The Practice of Creativity

Posts Tagged ‘submission markets

As many of you who consistently read this blog know, I have been teaching a variety of workshops about the submission process. I started teaching this kind of work because becoming more savvy about submission (and doing it more often), has made such a tremendous difference in my writing life.

My interest and desire in upping my submissions game began with my teacher’s suggestion that emerging writers should actively (and quickly) strive for 99 rejections. And, they should think of those rejections as part of their apprenticeship. As I note in this post, at the time my writing teacher shared this, I thought surely I had racked up 99 rejections. Boy was I wrong! The other reason why I have begun teaching on this subject is that while there are a number of writing books, few discuss the submission process and all that it entails.

Recently, I realized that since December, I haven’t devoted much time to my own submission process. And, time is passing—it’s already the second quarter of the year!

Last Saturday, I sat down and dived in. Wow, was I out of practice with a process that I know well! I was reminded of many of the things that my participants tell me they struggle with regarding submitting their work

It takes time to research new markets (ideally, you’re reading a few issues of the journal or magazine before you submit), it also takes time to adapt cover letters and reformat your materials (there is, unfortunately, no uniform submission standard and every venue wants the materials formatted slightly different—from no contact information in the manuscript to contact information in the manuscript, etc.).

What I thought would only take me an hour or two (as I had several pieces ready to go), took almost four hours from start to finish. This submission thing isn’t easy or speedy.

I wound up submitting work to 5 new markets and 1 market that I already knew. To the majority of these markets, I submitted both prose and poetry. Last year, I had little time to get my poems circulating and I wanted to correct that oversight.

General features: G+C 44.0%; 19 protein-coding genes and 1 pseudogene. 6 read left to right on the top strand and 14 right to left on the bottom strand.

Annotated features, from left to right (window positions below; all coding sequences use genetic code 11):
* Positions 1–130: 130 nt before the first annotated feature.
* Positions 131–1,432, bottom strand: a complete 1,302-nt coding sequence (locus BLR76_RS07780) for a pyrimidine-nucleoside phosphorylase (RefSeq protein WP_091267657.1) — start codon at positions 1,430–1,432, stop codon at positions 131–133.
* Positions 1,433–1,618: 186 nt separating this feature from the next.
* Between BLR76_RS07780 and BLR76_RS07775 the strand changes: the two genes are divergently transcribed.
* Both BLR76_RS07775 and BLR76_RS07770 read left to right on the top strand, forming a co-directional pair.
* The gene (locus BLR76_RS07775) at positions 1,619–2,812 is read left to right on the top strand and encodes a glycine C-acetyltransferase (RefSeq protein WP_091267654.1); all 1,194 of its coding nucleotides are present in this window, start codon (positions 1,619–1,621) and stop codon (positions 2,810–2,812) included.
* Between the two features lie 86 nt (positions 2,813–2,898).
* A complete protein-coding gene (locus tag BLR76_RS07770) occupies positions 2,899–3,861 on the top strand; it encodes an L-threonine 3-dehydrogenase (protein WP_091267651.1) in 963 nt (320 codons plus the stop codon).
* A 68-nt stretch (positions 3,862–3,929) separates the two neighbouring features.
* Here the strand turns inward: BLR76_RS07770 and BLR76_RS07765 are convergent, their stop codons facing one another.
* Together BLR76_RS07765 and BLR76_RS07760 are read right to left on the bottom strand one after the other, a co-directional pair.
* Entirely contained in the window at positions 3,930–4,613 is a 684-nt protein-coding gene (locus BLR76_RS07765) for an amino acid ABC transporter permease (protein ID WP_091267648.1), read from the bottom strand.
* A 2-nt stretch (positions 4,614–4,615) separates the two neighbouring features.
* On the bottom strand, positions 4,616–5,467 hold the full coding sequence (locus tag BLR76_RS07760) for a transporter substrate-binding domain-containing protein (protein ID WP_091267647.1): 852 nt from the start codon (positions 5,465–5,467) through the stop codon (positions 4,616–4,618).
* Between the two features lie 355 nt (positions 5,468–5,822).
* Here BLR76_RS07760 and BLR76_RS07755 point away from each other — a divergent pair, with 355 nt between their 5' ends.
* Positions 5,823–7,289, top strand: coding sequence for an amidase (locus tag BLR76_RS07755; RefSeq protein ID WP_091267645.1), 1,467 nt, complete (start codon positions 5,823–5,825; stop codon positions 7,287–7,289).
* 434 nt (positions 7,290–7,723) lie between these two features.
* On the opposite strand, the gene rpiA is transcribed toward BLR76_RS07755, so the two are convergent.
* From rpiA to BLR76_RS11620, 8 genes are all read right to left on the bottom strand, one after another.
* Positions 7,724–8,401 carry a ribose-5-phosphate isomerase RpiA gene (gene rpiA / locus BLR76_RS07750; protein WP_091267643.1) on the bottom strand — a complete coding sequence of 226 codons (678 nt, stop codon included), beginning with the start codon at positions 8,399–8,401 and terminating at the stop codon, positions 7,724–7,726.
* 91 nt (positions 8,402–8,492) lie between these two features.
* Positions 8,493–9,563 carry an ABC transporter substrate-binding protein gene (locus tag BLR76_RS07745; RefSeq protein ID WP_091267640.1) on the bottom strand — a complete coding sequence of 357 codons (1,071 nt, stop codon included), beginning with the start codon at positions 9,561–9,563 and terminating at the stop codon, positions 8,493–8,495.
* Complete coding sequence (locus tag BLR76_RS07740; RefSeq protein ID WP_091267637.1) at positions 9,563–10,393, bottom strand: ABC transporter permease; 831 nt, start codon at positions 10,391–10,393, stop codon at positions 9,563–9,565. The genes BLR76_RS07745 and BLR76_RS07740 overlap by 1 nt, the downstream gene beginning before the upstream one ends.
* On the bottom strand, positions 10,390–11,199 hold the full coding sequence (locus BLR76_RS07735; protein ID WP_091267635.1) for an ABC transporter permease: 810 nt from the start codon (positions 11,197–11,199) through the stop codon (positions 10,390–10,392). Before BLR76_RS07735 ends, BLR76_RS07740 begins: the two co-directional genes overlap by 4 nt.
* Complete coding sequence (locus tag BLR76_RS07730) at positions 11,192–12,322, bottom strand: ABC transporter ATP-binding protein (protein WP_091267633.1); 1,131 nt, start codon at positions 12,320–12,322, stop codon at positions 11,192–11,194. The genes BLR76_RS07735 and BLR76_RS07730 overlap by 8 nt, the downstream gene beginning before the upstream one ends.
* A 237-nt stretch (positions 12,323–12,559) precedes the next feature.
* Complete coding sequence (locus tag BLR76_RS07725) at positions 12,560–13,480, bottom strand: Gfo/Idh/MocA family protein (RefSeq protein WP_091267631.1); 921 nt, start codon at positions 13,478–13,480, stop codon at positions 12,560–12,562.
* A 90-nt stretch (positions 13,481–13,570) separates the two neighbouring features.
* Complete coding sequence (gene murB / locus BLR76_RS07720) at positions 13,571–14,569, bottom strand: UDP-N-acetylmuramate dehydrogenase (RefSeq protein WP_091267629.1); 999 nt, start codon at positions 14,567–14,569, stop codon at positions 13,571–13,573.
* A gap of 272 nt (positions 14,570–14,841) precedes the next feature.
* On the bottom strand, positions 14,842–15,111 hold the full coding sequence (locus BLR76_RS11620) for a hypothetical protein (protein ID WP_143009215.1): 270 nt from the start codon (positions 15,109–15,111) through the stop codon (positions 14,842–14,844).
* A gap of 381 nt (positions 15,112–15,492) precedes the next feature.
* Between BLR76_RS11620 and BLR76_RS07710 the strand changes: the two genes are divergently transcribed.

One strategy, however, that I came up with after my four hour adventure was to schedule a reminder in my calendar for the 5th and 25th of each month. Instead of trying to do everything in one sitting, it makes much more sense to spread the work out over the month. I can’t believe I haven’t thought of this before! I also like the fact that on the 5th, I can scan everything I find for the month, bookmark it and make a decision to submit then (depending on the deadline) or later.  If you schedule in twice a month submission adventures then you’re more likely to find great opportunities and follow through on them.

The reality is, if I don’t start scheduling this kind of stuff, I’ll wind up binge submitting and feel exhausted afterward.

I have become a fan of Todoist, a scheduling app. I’ve already added my reminder for the 25th.

Submitting one’s work shouldn’t feel tedious! I’m excited about my new plan.

Do you have tips for managing the submission process? If so, I’d love to hear them.

 

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Last Saturday, I had the pleasure of conducting a compressed version of the ‘Charting Your Path to Publication’ workshop for the Triangle Sisters in Crime organization. A wonderful crowd of newbie and established writers turned out on a warm afternoon. The audience came eager to engage with me and each other.

This is the third time I’ve taught a version of this workshop and every time it’s gone supremely well. On Saturday, I focused a lot on strengthening one’s submitting skills. The reason why I created this workshop is because a vacuum exists in helping writers understand and manage one of the key components of creating a writing career–submitting one’s work. There’s not much about the submission process in writing craft books, except to “just do it”. But this declaration leaves out so much about submitting one’s work including 1) how to build relationships with editors 2) how to find appropriate venues for one’s work 3) how to track one’s submissions and 4)how to cultivate a resilient author mindset, especially in dealing with rejection.

As I say in the opening to the workshop, charting one’s path to publication is not like shooting an arrow and hitting a target.

Getting published really isn’t like shooting an arrow and hitting a target perfectly the first time.

This is the perception I had when I first started writing. It’s more like a series of knocking on doors and hopefully building relationships with editors, publishers and readers behind many of them.